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Stand By For Adverts by Barry Gray

1/07/2011. Contributed by Geoff Willmetts

Buy Stand in the USA - or Buy Stand in the UK

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pub: Trunk Records JBH039CD. 81 tracks 57 minutes. Price: about GBP 8.50 (UK) if you know where to look.

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For those of you only familiar with Barry Gray’s word on the Century 21 shows, this is only part of the work he did commercially. Accent on the word ‘commercially’ as Barry Gray was responsible for a lot of commercial jingles and such from the 50s-60s as well. As Ralph Titterton in the twenty-four page booklet points out, many of the companies let alone products are going to be distant memories even for old-timers like myself. Saying that, I definitely remember the Esso advert and hadn’t realised Gray had composed its famous advert tune from that time.

In many respects, this CD is for completests who want to own all the material available composed by Barry Gray, however I did have an ulterior motive in wanting to hear this album. Composers do have a habit of recycling music, not necessarily because they didn’t have any other ideas just that they saw other potential. I wasn’t wrong here. Much of it is the odd chords or snips that he expanded for the Anderson shows. I’ll point out which tracks to listen to but you’ll have to get a move on to buying this CD because it is selling out. With track 6, there is a snippet that sounds close to the Native Indian chant in ‘Four Feather Falls’. With track 37, there are a few chords that sound off at the end of ‘Aqua Marina’ in ‘Stingray. There’s a snippet of some incidental music from ‘Thunderbirds’ with track 57. The one that gets the most incidental snips, though, is ‘UFO’ from tracks 3, 11 and 79. The first of these is part of the space track. I doubt if there are more than these but no doubt any of you Anderson fans out there will try to see anything else similar to what they’re heard in the TV series.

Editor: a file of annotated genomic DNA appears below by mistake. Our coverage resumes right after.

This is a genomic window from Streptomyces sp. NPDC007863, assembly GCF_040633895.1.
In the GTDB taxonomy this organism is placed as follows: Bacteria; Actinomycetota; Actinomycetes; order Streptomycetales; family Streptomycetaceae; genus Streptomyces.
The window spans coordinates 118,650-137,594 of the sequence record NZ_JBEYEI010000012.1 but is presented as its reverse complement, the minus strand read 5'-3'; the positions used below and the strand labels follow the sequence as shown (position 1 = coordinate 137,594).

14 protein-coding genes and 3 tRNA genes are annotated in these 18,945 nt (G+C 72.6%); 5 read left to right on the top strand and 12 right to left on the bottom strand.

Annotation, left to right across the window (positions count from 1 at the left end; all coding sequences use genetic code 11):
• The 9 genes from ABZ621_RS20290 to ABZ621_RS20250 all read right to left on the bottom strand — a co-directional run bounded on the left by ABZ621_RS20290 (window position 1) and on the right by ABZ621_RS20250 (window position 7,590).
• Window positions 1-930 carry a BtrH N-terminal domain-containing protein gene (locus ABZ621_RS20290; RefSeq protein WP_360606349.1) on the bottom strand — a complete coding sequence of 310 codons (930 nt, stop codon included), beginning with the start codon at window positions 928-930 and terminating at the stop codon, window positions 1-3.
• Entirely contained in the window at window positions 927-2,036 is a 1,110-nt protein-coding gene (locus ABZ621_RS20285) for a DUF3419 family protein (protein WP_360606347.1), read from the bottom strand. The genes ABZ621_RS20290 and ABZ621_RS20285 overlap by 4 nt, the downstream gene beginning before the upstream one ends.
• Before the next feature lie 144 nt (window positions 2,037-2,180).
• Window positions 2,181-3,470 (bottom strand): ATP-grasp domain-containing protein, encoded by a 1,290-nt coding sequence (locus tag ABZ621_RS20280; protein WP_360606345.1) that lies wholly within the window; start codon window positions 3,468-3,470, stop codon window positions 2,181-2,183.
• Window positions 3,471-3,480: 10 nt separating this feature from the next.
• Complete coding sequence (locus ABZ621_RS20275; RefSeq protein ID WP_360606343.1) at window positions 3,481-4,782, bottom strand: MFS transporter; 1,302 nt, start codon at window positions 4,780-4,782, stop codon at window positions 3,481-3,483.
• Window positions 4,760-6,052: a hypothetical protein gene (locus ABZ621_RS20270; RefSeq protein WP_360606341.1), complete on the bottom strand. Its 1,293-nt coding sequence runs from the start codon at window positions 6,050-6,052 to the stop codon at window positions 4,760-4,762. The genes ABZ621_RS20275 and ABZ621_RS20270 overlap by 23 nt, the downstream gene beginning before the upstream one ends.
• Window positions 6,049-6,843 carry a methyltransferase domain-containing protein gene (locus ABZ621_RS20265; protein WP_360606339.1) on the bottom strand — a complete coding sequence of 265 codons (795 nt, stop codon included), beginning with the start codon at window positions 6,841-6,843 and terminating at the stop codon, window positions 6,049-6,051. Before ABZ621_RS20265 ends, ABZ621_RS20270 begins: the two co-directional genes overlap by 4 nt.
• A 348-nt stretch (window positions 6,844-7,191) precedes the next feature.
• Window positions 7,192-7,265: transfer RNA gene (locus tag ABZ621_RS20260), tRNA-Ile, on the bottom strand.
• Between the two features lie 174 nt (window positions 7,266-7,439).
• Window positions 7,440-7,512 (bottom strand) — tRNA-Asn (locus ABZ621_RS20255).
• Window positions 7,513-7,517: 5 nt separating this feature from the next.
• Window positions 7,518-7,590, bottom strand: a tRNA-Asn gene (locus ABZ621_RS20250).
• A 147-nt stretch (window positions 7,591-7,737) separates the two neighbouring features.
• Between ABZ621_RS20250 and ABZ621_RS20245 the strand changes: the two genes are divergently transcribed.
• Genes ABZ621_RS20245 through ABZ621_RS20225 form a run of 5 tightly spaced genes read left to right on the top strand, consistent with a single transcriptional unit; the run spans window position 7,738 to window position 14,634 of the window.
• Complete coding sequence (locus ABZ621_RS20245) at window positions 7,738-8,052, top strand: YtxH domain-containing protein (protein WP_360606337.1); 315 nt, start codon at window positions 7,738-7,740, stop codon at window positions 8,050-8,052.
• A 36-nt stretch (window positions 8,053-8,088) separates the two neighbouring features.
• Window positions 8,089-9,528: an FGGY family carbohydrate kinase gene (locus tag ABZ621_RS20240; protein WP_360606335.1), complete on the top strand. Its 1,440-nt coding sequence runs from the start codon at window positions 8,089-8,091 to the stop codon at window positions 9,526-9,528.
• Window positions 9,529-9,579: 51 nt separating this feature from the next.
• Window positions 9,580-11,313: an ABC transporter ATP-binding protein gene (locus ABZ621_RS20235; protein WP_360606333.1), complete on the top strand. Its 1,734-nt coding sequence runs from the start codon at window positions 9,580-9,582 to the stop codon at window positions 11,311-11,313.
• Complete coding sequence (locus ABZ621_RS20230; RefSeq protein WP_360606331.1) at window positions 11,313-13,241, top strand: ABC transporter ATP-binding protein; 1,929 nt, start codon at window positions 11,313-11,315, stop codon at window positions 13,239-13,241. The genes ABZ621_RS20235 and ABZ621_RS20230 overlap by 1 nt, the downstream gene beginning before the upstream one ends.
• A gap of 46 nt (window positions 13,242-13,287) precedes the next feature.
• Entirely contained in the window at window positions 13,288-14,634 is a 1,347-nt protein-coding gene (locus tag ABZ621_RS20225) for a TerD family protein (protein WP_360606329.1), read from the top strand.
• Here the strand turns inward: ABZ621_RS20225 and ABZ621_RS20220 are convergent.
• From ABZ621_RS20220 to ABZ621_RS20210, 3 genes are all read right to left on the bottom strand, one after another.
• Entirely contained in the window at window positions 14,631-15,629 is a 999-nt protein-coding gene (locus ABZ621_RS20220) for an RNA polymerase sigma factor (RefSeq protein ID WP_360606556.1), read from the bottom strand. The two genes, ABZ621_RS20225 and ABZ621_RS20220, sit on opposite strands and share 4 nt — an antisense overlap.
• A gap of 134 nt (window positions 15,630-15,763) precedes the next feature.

All these tracks don’t exceed more than a couple minutes each, a lot don’t even make a minute. As they are all taken from old tapes left in storage and having to be cleaned and transferred to a CD medium, they’ve come out remarkably well and include Barry Gray’s voice identifying many of the tracks. They have a certain 50s-ish feel to many of them but the variety shows just how skilled a composer Barry Gray was. As a historical reference, this is priceless. More so, if you have enjoyed his more major work. Don’t miss out if you want everything Barry Gray has done.

GF Willmetts

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